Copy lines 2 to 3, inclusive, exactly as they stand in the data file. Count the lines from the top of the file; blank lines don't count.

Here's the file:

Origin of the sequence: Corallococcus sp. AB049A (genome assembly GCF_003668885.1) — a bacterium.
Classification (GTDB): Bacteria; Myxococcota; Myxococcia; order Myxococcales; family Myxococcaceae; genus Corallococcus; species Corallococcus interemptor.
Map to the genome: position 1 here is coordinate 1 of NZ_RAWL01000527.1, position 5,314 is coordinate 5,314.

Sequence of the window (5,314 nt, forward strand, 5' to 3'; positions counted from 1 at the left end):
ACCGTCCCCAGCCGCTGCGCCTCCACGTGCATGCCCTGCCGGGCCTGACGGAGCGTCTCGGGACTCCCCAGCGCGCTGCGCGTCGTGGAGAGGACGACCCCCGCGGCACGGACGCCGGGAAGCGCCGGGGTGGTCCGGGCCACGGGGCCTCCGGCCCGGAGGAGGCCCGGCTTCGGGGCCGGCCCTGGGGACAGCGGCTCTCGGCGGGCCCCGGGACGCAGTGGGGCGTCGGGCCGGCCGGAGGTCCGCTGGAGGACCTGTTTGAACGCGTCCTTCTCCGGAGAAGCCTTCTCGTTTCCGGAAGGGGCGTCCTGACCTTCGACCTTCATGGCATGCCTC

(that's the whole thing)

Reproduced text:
Classification (GTDB): Bacteria; Myxococcota; Myxococcia; order Myxococcales; family Myxococcaceae; genus Corallococcus; species Corallococcus interemptor.
Map to the genome: position 1 here is coordinate 1 of NZ_RAWL01000527.1, position 5,314 is coordinate 5,314.